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At the Church of the Flying Spaghetti Monster, pledging one's allegiance to the religion means occasionally wearing a spaghetti strainer on your head as a hat and then going over to the DMV and having your driver's license picture taken. Occasionally, though, such an action results in the government saying that maybe wearing a spaghetti strainer on your head isn't actually legal, and you can't do that.

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If you're Lindsay Miller of Massachusetts, that's when you grab your lawyer and fight back. Miller took issue with the Massachusetts Registry of Motor Vehicles' decision to deny her right to wear the colander because, she said, the colander is a symbol of her religion. (The RMV permits wearing hats for "medical or religious purposes," their website says.) Via the Boston Globe:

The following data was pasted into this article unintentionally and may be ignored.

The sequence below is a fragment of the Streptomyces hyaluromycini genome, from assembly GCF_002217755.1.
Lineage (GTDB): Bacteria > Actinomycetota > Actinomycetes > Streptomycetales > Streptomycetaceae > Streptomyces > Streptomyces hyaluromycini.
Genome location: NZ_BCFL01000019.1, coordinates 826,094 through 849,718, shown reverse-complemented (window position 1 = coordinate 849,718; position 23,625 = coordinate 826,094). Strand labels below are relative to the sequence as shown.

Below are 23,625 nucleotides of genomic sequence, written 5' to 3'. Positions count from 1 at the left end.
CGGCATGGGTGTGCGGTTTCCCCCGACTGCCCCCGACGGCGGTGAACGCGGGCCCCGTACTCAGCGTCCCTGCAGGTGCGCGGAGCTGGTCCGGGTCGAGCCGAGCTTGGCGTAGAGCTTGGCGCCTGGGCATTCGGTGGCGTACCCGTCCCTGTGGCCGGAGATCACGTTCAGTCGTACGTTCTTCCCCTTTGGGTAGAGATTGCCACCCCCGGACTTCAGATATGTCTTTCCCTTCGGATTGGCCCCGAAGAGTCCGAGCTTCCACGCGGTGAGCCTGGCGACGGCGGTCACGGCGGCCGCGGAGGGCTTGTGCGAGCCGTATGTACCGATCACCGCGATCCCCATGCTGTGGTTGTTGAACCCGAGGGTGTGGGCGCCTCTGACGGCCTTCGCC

Miller fought the RMV’s decision and enlisted the help of Patty DeJuneas, a member of the Secular Legal Society, which is the network of lawyers that assist the American Humanist Association.

“The First Amendment applies to every person and every religion, so I was dismayed to hear that Lindsay had been ridiculed for simply seeking the same freedoms and protections afforded to people who belong to more traditional or theistic religions,” DeJuneas said in a prepared statement.

Miller, the Globe reports, eventually got the RMV to give in and let her wear the spaghetti strainer in her driver's license picture. Life is about victories both big and small.

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Michael Rosen is a reporter for Fusion based out of Oakland.